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Woodworking with Diego de Assis


 
 

Tage Frid in Brazil by Diego de Assis

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Diego de Assis

 

 

Of the woodworking projects we’ve completed in our school, this was surely one of the more sophisticated in design and construction techniques. It was quite a challenge to make a piece of Tage Frid’s furniture.

It took time and effort to be faithful to the original project from start to finish, and there were periods of hard work and frustration. Tage Frid, an icon of American woodworking, used a variety of traditional and modern techniques, and his students could work in any type of shop.

His Scandinavian approach to design was bold but with careful attention to detail. The form, function, and proportions are all well thought out. As Frid wrote: “I think that proportions—the correct relationship among dimensions—is the most difficult thing to learn.

Many of my students have the same problem. Inappropriate proportions can ruin a good design.” (Tage Frid Teaches Woodworking – Furnituremaking, Taunton, pg. 145)

By walking in the footsteps of this old master we produced good results, following Frid’s own description of the project. We could imagine the privilege of those who had him as a teacher.

In this article I show the construction of the three-legged stool, from Tage Frid Teaches Woodworking – Furnituremaking, Taunton Press, p. 145–154, assisted by my student Eduardo Serra, an architect and amateur woodworker.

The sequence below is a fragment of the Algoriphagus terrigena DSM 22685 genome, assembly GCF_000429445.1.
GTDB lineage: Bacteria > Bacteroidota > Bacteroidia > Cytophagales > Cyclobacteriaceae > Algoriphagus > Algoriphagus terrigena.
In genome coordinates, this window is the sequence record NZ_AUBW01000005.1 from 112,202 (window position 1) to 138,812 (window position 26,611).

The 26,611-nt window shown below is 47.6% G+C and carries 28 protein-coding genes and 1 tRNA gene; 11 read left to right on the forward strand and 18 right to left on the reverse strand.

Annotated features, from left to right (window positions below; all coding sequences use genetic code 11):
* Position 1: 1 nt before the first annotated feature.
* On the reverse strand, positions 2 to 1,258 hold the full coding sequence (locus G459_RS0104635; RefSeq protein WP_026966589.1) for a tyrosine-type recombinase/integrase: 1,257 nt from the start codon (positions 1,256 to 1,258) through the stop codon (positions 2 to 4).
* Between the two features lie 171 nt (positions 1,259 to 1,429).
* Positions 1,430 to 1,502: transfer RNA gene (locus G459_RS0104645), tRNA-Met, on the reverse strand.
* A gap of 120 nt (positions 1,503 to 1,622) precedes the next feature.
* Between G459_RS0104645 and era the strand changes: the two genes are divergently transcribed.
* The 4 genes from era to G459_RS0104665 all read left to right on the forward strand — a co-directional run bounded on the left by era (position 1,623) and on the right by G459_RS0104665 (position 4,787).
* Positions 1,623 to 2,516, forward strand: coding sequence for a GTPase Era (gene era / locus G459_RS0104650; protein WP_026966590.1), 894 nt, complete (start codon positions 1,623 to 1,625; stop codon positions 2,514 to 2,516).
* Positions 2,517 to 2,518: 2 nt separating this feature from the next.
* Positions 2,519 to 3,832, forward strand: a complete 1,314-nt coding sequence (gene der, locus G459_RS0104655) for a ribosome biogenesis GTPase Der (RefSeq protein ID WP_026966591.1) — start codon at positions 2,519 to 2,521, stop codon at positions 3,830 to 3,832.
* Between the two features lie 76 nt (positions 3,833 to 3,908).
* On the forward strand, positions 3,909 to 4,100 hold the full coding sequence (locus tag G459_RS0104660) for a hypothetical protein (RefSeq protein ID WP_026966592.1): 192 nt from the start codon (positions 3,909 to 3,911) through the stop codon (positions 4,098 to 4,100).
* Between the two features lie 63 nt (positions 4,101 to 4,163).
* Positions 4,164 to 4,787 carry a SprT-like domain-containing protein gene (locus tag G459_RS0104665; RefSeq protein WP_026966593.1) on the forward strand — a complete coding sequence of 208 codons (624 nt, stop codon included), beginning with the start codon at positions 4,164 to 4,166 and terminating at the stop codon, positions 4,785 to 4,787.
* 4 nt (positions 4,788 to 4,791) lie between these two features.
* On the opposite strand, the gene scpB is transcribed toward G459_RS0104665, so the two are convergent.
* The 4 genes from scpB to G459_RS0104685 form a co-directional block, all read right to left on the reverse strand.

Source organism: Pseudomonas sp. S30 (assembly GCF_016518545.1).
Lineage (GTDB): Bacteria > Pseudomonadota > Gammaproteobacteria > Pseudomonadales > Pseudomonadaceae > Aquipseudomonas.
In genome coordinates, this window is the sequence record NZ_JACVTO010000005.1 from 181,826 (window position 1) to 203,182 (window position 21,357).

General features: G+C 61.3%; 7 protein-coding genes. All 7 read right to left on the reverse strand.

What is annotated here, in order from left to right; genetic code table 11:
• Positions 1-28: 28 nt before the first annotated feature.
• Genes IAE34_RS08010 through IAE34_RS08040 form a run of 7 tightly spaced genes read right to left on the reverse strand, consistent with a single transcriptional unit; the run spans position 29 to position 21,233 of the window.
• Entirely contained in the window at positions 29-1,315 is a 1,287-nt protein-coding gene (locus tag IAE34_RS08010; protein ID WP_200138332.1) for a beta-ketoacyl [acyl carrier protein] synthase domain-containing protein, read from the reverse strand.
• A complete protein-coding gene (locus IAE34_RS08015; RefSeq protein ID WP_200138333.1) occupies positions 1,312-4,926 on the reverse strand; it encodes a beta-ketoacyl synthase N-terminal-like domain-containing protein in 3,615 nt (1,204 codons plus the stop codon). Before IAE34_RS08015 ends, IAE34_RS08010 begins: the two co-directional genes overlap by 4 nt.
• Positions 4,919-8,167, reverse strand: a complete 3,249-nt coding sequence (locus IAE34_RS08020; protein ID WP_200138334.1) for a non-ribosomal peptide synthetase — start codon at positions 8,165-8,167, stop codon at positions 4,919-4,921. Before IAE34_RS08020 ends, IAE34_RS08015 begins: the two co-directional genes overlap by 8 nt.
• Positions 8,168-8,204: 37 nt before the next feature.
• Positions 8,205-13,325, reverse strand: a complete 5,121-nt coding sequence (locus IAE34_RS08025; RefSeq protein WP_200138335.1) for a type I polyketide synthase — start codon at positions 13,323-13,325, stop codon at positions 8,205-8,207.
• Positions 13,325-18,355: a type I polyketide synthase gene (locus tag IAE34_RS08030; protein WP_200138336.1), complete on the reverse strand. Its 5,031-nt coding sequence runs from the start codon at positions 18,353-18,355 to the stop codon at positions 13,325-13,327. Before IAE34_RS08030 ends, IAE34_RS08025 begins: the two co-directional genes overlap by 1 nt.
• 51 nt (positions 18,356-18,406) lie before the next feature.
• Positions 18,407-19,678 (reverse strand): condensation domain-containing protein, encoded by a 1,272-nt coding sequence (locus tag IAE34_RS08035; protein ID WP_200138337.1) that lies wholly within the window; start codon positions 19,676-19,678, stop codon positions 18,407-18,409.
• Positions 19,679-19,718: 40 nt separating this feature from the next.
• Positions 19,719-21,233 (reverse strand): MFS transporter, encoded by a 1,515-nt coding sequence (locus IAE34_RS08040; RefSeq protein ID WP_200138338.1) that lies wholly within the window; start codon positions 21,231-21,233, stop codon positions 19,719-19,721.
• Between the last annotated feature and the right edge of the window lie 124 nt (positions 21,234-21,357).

Tage Frid (1915-2004) was a well-known furniture maker, designer, and teacher, and served as a contributing editor to Fine Woodworking magazine from issue #1 through #171. He is also the author of the classic series of books Tage Frid Teaches Woodworking, published by The Taunton Press.

Back cover photo from Tage Frid Teaches Woodworking.

A native of Denmark, Frid apprenticed to a master craftsman named Gronlund Jensen beginning at the age of 13. Five years later he was awarded journeyman status. He continued to pursue a university degree in interior architecture while working in a cabinet shop and building furniture in his trademark Danish-modern style. In 1948 Frid moved to the United States to take a job teaching woodworking at the School for American Craftsmen, first at Alfred University and then later at Rochester Institute of Technology. Then in 1962 Frid launched the first college-level program in woodworking and furniture design at Rhode Island School of Design, where his influence flourished for the next quarter century.

Source: http://www.finewoodworking.com/community/artistprofile.aspx?id=1094

The Three-Legged Stool

Created in 1982, the original was done in walnut. Frid made three versions of this stool, changing only the length of the legs.

He criticized the design of the usual three-legged stool as dangerous. If a person seated on it leaned to one side, it could tip and fall. In his design Frid avoided that problem with his “T”-shaped seat. “The T-shaped seat counters the tendency of the stool to tip, because there is no place on the back part of the seat to push it out of balance. The weight of the body is over the two front legs, resulting in a stable three-legged stool.” (Tage Frid Teaches Woodworking – Furnituremaking. pg. 145)

Photo from Tage Frid Teaches Woodworking Set: Three Step-By-Step Guidebooks to Essential Woodworking Techniques.


 
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